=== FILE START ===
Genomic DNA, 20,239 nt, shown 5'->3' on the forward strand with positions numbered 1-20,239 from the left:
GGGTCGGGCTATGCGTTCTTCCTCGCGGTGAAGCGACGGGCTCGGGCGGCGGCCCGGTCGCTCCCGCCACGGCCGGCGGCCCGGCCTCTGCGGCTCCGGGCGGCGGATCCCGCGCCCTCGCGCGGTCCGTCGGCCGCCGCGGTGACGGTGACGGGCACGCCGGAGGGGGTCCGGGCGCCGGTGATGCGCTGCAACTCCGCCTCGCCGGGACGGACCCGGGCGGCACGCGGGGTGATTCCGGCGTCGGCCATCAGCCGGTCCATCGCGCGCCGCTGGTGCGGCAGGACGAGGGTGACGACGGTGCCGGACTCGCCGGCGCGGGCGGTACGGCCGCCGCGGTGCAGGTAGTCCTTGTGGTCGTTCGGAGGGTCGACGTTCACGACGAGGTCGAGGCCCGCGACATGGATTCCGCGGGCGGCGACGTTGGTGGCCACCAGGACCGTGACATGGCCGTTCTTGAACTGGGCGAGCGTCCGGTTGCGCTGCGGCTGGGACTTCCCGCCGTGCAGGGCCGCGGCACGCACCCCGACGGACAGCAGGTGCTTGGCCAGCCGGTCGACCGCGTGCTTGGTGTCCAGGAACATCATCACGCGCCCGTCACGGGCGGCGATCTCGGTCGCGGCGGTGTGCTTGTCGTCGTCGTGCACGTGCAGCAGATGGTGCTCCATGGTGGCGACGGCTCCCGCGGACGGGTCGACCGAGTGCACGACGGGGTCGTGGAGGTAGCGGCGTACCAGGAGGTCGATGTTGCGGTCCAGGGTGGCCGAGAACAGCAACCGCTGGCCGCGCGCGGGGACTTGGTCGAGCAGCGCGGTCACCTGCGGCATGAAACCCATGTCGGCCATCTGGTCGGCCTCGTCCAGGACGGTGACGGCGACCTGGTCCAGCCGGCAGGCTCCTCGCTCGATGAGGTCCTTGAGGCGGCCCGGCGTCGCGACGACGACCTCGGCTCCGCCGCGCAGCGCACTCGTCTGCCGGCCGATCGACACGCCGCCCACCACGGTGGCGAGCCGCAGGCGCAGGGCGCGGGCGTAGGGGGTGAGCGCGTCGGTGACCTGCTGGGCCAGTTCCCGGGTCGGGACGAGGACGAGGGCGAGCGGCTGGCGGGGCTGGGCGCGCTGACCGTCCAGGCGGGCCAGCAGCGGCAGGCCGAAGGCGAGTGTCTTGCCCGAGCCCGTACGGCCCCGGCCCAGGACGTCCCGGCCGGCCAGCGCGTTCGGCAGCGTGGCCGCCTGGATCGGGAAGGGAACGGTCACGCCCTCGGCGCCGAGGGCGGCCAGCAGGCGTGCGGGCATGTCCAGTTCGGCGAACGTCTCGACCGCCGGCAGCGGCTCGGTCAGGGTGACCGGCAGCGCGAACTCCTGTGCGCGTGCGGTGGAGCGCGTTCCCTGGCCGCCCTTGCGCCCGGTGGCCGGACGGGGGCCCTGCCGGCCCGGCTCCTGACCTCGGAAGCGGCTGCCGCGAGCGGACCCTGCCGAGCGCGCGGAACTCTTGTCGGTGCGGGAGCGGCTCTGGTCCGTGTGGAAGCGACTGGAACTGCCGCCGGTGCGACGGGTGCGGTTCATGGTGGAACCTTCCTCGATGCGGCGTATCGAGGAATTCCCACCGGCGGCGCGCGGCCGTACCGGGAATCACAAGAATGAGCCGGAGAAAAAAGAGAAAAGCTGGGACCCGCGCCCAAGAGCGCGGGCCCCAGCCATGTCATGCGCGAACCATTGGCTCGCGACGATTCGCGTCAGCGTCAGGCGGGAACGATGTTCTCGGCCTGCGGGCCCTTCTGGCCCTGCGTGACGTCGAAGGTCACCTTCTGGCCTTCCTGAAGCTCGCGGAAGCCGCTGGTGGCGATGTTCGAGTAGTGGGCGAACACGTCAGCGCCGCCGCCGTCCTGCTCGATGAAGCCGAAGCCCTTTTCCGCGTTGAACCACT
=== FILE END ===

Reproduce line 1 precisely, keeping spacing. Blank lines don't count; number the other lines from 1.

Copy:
Genomic DNA, 20,239 nt, shown 5'->3' on the forward strand with positions numbered 1-20,239 from the left: